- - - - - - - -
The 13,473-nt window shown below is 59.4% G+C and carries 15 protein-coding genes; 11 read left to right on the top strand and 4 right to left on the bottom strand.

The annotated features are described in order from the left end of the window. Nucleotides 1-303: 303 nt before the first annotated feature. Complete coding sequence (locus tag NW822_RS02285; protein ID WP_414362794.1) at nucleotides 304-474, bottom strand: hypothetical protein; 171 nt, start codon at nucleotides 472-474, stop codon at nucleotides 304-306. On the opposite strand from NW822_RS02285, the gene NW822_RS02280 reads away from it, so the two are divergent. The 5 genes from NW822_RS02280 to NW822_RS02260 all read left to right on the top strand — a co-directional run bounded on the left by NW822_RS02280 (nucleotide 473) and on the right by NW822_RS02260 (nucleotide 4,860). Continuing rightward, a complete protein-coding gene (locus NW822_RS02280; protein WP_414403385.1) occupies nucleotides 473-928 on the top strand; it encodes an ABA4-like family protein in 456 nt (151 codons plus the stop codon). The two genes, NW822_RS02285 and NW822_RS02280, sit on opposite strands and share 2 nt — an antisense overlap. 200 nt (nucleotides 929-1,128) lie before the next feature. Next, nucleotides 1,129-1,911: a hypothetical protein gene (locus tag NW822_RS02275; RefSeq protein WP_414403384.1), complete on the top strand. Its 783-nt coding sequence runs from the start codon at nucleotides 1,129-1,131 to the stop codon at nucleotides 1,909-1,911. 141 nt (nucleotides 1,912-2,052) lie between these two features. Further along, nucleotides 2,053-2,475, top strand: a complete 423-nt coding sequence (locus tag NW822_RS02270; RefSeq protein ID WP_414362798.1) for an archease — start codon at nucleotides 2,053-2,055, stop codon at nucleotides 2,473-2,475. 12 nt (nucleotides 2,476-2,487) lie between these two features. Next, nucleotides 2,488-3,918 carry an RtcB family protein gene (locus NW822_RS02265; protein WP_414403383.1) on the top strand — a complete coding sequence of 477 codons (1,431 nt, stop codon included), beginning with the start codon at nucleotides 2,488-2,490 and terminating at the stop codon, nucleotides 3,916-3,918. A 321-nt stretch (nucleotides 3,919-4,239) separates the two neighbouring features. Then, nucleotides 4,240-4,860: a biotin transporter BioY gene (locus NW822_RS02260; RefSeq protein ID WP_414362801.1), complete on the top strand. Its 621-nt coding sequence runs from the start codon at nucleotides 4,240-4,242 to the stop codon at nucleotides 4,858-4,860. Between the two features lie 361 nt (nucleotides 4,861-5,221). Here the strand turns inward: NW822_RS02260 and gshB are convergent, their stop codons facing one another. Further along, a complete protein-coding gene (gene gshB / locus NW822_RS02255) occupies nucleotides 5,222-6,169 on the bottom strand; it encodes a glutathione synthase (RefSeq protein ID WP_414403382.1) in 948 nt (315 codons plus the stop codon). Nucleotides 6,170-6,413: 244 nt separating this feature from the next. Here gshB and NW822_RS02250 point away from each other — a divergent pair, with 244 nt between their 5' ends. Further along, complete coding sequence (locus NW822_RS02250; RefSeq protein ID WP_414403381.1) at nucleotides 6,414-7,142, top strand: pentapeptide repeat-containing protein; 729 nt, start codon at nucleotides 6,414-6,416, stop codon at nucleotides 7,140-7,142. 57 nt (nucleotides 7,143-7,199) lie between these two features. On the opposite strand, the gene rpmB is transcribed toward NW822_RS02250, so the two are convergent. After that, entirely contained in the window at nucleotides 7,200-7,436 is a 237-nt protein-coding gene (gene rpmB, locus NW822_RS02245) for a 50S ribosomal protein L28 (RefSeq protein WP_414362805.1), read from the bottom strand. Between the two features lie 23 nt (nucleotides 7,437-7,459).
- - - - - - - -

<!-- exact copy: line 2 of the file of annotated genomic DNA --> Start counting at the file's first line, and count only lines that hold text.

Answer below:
The annotated features are described in order from the left end of the window. Nucleotides 1-303: 303 nt before the first annotated feature. Complete coding sequence (locus tag NW822_RS02285; protein ID WP_414362794.1) at nucleotides 304-474, bottom strand: hypothetical protein; 171 nt, start codon at nucleotides 472-474, stop codon at nucleotides 304-306. On the opposite strand from NW822_RS02285, the gene NW822_RS02280 reads away from it, so the two are divergent. The 5 genes from NW822_RS02280 to NW822_RS02260 all read left to right on the top strand — a co-directional run bounded on the left by NW822_RS02280 (nucleotide 473) and on the right by NW822_RS02260 (nucleotide 4,860). Continuing rightward, a complete protein-coding gene (locus NW822_RS02280; protein WP_414403385.1) occupies nucleotides 473-928 on the top strand; it encodes an ABA4-like family protein in 456 nt (151 codons plus the stop codon). The two genes, NW822_RS02285 and NW822_RS02280, sit on opposite strands and share 2 nt — an antisense overlap. 200 nt (nucleotides 929-1,128) lie before the next feature. Next, nucleotides 1,129-1,911: a hypothetical protein gene (locus tag NW822_RS02275; RefSeq protein WP_414403384.1), complete on the top strand. Its 783-nt coding sequence runs from the start codon at nucleotides 1,129-1,131 to the stop codon at nucleotides 1,909-1,911. 141 nt (nucleotides 1,912-2,052) lie between these two features. Further along, nucleotides 2,053-2,475, top strand: a complete 423-nt coding sequence (locus tag NW822_RS02270; RefSeq protein ID WP_414362798.1) for an archease — start codon at nucleotides 2,053-2,055, stop codon at nucleotides 2,473-2,475. 12 nt (nucleotides 2,476-2,487) lie between these two features. Next, nucleotides 2,488-3,918 carry an RtcB family protein gene (locus NW822_RS02265; protein WP_414403383.1) on the top strand — a complete coding sequence of 477 codons (1,431 nt, stop codon included), beginning with the start codon at nucleotides 2,488-2,490 and terminating at the stop codon, nucleotides 3,916-3,918. A 321-nt stretch (nucleotides 3,919-4,239) separates the two neighbouring features. Then, nucleotides 4,240-4,860: a biotin transporter BioY gene (locus NW822_RS02260; RefSeq protein ID WP_414362801.1), complete on the top strand. Its 621-nt coding sequence runs from the start codon at nucleotides 4,240-4,242 to the stop codon at nucleotides 4,858-4,860. Between the two features lie 361 nt (nucleotides 4,861-5,221). Here the strand turns inward: NW822_RS02260 and gshB are convergent, their stop codons facing one another. Further along, a complete protein-coding gene (gene gshB / locus NW822_RS02255) occupies nucleotides 5,222-6,169 on the bottom strand; it encodes a glutathione synthase (RefSeq protein ID WP_414403382.1) in 948 nt (315 codons plus the stop codon). Nucleotides 6,170-6,413: 244 nt separating this feature from the next. Here gshB and NW822_RS02250 point away from each other — a divergent pair, with 244 nt between their 5' ends. Further along, complete coding sequence (locus NW822_RS02250; RefSeq protein ID WP_414403381.1) at nucleotides 6,414-7,142, top strand: pentapeptide repeat-containing protein; 729 nt, start codon at nucleotides 6,414-6,416, stop codon at nucleotides 7,140-7,142. 57 nt (nucleotides 7,143-7,199) lie between these two features. On the opposite strand, the gene rpmB is transcribed toward NW822_RS02250, so the two are convergent. After that, entirely contained in the window at nucleotides 7,200-7,436 is a 237-nt protein-coding gene (gene rpmB, locus NW822_RS02245) for a 50S ribosomal protein L28 (RefSeq protein WP_414362805.1), read from the bottom strand. Between the two features lie 23 nt (nucleotides 7,437-7,459).